As you may remember from our last exciting episode, I was in the process of applying for a NEXUS card to expedite clearing the US/Canadian border on business trips.

In mid-September I received a letter from beautiful downtown Williston, Vermont, informing me that my application had been approved and the next step in the process was for me to schedule my interview, at which time final approval would be given or denied — I would, if one of the Chosen Ones, have my irises photographed (for Canadian airport clearance) and my fingerprints taken (for US clearance) and a shiny new NEXUS card would be handed to me while angels sang Hosannas and doves fluttered around in the background.

(Okay, I’m exaggerating…the letter said nothing about doves.)

There are 2 interview centres in the Vancouver area, one of them downtown close to where I worked and one at the Vancouver International Airport, from now on referred to as YVR. I called the downtown office (which uses a long-distance number based in the US, go figure) and was told I could come in…sometime in the middle of December.

Well, crap.

I went ahead and booked the interview (really, what else was there to do?) and then decided to call the YVR office to see if by some miracle I could get in any faster…

…and THAT’S when the angels started singing – they could get me in on November 17th!

After doing some additional research I realized that YVR was the best place to interview because I would have to go there for the iris photos anyway, so it made sense to do everything at once.

The interview was relatively simple and straightforward; I had to bring all of my supporting documents (passports, citizenship card, driver’s license, credit card, DNA sample*) for scanning and sign a form that listed some (but not all) of the things I could do what may cause my NEXUS card to be revoked – including, but not limited to, not letting both the US and Canadian sides know when I renewed my driver’s license or passports (photo changes, document number changes) or changed jobs. I was then asked a few probing questions, such as had I ever been denied entry into the US or Canada, had I ever used another name, and things like that. I do have to wonder, though, how they’d have known if I was lying or not?

After all of the paperwork was finished I was moved down the counter to another woman who explained the use of the TDC (Traveler’s Declaration Card) book which was to be filled out each time I returned to Canada by car (airport not included, sold separately). I won’t go into the details of how it’s to be filled out right now because I’m too damned lazy to scan the entire instruction pamphlet, but here’s a scan of one of the cards (click to embiggen it):



Of course, with my luck, they were out of the English card books…more on this, as well as the instructions on how to fill out the cards, in a future entry.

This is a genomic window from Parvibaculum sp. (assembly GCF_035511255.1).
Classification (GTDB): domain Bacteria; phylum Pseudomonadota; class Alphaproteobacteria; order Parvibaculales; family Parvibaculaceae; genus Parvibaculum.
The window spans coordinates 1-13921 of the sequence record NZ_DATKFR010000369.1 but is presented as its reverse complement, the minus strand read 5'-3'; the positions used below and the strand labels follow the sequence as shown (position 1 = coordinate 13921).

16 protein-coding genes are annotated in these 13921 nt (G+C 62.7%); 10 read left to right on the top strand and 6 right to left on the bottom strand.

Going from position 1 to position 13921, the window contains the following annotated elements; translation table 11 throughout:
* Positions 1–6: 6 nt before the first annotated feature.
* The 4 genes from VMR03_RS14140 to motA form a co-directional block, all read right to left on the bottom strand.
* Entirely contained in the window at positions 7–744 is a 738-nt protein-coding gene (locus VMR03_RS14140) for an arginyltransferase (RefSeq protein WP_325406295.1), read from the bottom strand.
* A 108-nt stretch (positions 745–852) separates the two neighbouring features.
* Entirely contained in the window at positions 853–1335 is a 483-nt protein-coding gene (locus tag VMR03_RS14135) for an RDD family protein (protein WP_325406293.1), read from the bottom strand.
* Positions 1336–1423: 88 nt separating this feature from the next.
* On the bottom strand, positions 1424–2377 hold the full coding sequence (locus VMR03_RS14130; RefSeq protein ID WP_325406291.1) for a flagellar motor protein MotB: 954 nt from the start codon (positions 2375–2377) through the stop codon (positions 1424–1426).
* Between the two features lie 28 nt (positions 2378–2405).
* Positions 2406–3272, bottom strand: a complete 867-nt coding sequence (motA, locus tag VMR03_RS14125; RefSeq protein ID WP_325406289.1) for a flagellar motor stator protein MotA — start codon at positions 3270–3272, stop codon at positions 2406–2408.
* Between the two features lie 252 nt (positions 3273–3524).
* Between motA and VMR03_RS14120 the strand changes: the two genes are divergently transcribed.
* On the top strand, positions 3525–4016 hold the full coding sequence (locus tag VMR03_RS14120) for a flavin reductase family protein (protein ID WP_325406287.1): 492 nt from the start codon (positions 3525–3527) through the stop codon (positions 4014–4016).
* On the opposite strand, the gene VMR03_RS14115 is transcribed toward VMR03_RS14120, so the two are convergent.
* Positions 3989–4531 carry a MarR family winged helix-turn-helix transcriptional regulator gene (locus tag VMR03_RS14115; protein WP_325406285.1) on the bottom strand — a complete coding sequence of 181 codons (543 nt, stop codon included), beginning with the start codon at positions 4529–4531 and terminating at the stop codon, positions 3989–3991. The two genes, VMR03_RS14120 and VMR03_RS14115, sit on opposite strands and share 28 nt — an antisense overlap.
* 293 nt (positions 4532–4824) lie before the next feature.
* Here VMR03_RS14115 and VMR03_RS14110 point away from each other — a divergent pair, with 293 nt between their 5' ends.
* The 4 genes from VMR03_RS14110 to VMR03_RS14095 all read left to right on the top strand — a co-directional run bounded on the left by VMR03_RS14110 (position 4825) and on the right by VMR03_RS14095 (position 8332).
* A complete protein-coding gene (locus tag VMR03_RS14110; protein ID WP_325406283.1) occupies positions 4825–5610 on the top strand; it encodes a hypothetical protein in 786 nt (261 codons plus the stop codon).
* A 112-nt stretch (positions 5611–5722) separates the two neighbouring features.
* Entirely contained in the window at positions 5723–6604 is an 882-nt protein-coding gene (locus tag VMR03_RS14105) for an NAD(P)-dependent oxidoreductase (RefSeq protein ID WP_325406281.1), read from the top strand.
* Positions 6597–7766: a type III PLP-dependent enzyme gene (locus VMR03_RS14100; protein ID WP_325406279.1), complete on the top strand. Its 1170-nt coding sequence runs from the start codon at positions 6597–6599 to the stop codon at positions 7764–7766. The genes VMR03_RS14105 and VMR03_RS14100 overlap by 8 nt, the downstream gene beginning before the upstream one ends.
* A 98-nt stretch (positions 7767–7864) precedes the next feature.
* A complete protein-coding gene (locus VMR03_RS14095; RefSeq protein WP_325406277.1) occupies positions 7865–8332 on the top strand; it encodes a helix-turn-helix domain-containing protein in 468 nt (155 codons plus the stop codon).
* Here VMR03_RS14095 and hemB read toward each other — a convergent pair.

My irises were then photographed and I was shown how to use the scanning device. It’s a neat gizmo and was even designed with myopic people like me in mind, because it tells you to move closer/farther away/to the left/to the right…and when you’re not wearing your contacts because of the photo-taking and you can’t wear glasses when using the machine, auditory prompts are a godsend (cue those damned angels again).

From there it was a hop, skip and a jump across the street (well, across the width of the International Terminal) to the US NEXUS office where I realized the difference between how interview sign-ins are handled for Canada and the US:

Canada – walk up to the helpful person at the counter and tell them you’re there for your 3:45 appointment, be told that you’ll be called when they’re ready, sit down, wait a couple of minutes, be called in for the interview.

US – Walk into a room with 3 agents (and don’t forget, US Customs is now part of Homeland Security so don’t make any sudden moves!), try to figure out what’s going on, have one of the agents tell you to sign in on a clipboard then go outside and sit down until called in.

30 minutes later…

Went in for the interview, dug out the “no-no” form which they also signed (once completed it had my signature as well as those of the people I was interviewed by, I suppose to ensure I can’t claim ignorance of The Law), handed over my documents for a second round of scanning, answered the same questions as on the Canadian side, and had my fingerprints taken with a neat little electronic device that scans your fingers; it has “positional LEDs” that show green if your fingers are placed correctly or red if you need to try again…fingers of left hand, then fingers of right hand, then thumbs together. I also had my picture taken using a webcam which, surprisingly, is one of the best ID photos I’ve ever had taken.

My card was printed and checked to ensure everything was coded on it and I was told not to use it for 48 hours because it would take that long for my fingerprints to be updated in the database.

That was it…at that point I officially became a “NEXUS Trusted Traveller.” I’m driving to Seattle next weekend so that will be my first opportunity to see what all the fuss is about, so stay tuned for the thrilling conclusion to our sage, to be called THE NEXUS: RESOLUTIONS.

(We won’t talk about the guy who was caught last week crossing the border via the NEXUS lane with a few thousand Ecstasy pills hidden in his gas tank…I guess it’s possible to trust too much.)
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*I was kidding about the DNA sample.

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